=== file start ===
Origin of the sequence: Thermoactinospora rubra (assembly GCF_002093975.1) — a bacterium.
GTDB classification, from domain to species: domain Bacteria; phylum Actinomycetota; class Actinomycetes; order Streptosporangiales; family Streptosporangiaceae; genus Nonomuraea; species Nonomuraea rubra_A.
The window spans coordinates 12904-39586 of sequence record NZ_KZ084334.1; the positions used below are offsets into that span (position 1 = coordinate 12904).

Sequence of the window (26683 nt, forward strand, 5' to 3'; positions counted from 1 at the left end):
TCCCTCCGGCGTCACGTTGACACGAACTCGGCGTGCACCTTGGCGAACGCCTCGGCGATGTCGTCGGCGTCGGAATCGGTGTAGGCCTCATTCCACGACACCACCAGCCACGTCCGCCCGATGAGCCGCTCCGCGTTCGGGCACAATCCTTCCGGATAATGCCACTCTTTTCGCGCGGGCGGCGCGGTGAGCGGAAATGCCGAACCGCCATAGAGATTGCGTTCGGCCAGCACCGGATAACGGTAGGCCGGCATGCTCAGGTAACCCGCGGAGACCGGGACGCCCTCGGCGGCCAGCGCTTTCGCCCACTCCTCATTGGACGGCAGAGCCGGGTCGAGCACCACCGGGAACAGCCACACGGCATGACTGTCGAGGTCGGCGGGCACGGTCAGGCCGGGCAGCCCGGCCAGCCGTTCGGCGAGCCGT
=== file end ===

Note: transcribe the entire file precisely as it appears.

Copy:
Origin of the sequence: Thermoactinospora rubra (assembly GCF_002093975.1) — a bacterium.
GTDB classification, from domain to species: domain Bacteria; phylum Actinomycetota; class Actinomycetes; order Streptosporangiales; family Streptosporangiaceae; genus Nonomuraea; species Nonomuraea rubra_A.
The window spans coordinates 12904-39586 of sequence record NZ_KZ084334.1; the positions used below are offsets into that span (position 1 = coordinate 12904).

Sequence of the window (26683 nt, forward strand, 5' to 3'; positions counted from 1 at the left end):
TCCCTCCGGCGTCACGTTGACACGAACTCGGCGTGCACCTTGGCGAACGCCTCGGCGATGTCGTCGGCGTCGGAATCGGTGTAGGCCTCATTCCACGACACCACCAGCCACGTCCGCCCGATGAGCCGCTCCGCGTTCGGGCACAATCCTTCCGGATAATGCCACTCTTTTCGCGCGGGCGGCGCGGTGAGCGGAAATGCCGAACCGCCATAGAGATTGCGTTCGGCCAGCACCGGATAACGGTAGGCCGGCATGCTCAGGTAACCCGCGGAGACCGGGACGCCCTCGGCGGCCAGCGCTTTCGCCCACTCCTCATTGGACGGCAGAGCCGGGTCGAGCACCACCGGGAACAGCCACACGGCATGACTGTCGAGGTCGGCGGGCACGGTCAGGCCGGGCAGCCCGGCCAGCCGTTCGGCGAGCCGT